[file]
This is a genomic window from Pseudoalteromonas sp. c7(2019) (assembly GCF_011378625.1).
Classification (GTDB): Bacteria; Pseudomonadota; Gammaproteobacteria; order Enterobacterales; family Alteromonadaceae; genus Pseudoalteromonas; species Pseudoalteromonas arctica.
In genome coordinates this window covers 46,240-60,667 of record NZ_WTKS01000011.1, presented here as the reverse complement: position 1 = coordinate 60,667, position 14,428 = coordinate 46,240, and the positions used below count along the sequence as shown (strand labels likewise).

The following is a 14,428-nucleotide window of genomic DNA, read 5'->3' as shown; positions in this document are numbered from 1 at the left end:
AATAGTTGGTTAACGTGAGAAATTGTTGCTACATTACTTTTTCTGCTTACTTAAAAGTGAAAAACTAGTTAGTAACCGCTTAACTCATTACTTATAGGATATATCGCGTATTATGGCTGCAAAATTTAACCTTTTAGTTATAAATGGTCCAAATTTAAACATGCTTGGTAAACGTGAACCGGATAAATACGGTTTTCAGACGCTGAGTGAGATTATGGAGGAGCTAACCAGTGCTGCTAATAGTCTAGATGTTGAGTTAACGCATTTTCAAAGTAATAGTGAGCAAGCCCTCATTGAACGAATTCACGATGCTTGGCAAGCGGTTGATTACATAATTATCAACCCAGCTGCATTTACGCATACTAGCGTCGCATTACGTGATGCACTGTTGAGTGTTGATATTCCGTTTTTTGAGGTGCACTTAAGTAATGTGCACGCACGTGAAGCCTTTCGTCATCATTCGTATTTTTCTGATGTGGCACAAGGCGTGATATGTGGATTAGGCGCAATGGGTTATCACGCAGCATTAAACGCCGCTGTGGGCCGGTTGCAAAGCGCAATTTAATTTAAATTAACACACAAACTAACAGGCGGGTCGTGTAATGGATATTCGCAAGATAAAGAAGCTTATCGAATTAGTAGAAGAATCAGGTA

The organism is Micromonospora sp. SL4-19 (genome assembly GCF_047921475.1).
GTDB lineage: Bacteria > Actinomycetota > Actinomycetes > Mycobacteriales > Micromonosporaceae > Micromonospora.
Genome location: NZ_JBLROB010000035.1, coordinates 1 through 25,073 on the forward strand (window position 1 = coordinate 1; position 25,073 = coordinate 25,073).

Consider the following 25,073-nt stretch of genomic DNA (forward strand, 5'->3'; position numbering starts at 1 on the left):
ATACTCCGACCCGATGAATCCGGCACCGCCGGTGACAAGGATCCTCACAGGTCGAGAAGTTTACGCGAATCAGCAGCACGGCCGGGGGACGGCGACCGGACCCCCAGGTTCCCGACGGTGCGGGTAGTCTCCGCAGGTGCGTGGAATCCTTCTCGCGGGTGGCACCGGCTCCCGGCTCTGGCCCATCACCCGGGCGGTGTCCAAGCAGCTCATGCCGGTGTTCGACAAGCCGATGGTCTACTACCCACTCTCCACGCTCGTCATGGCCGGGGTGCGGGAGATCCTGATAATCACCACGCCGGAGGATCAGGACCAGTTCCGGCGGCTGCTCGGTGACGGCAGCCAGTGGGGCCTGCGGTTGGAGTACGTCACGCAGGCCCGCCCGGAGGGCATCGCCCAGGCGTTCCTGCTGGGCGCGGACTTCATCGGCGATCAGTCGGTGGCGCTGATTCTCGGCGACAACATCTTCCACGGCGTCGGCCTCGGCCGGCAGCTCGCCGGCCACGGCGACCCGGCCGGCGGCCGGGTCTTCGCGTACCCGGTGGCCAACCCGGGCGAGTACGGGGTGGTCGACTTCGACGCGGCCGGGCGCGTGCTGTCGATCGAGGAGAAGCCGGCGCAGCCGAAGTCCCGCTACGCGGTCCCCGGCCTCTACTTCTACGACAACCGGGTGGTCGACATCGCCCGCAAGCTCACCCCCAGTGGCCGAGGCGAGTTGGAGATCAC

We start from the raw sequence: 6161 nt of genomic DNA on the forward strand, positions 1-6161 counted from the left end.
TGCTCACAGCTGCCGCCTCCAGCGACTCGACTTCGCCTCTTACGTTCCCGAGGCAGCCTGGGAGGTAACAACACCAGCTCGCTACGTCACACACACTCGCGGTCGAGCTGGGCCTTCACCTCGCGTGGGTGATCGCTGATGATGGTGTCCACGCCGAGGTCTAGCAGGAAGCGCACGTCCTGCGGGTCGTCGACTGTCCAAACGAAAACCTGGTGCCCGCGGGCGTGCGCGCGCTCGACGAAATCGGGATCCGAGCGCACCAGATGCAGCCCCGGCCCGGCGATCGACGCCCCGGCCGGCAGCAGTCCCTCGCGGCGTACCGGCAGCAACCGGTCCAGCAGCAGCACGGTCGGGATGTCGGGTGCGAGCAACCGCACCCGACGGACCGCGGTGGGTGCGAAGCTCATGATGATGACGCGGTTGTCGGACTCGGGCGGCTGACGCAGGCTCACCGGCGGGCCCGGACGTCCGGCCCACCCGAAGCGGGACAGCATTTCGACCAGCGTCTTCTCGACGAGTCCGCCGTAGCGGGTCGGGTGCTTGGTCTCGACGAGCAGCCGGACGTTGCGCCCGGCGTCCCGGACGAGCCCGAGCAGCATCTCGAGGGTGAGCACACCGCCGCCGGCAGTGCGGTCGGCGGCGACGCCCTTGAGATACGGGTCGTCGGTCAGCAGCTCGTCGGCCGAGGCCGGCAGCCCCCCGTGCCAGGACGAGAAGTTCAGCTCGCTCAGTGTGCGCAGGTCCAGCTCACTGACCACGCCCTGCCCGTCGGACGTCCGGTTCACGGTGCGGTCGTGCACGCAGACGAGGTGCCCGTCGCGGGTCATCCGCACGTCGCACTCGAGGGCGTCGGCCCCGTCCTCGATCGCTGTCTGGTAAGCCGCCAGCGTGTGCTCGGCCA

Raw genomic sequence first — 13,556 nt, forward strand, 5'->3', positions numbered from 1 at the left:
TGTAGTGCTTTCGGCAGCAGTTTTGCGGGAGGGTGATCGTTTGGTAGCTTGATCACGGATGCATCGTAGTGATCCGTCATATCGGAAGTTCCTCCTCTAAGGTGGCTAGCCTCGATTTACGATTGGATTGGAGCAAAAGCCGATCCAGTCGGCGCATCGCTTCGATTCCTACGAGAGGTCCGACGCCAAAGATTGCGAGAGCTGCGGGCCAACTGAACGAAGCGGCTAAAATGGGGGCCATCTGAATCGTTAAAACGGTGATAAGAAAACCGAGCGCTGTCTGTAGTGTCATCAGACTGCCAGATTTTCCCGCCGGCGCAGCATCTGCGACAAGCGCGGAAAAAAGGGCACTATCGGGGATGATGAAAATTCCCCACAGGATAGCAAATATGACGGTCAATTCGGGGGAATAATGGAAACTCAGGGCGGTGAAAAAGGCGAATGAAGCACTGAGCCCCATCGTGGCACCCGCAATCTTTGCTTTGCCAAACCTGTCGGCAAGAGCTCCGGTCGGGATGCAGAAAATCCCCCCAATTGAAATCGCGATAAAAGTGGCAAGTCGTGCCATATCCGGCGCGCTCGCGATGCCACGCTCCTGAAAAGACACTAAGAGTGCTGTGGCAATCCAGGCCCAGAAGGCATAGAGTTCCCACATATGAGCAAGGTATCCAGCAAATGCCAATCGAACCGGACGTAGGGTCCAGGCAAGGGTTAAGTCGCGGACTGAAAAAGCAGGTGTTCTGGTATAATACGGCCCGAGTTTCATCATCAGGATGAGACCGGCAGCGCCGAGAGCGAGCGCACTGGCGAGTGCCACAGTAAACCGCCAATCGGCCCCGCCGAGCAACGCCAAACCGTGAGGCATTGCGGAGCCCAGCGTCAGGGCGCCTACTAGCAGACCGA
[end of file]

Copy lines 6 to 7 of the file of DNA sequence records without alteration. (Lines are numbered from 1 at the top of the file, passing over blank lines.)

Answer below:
The organism is Micromonospora sp. SL4-19 (genome assembly GCF_047921475.1).
GTDB lineage: Bacteria > Actinomycetota > Actinomycetes > Mycobacteriales > Micromonosporaceae > Micromonospora.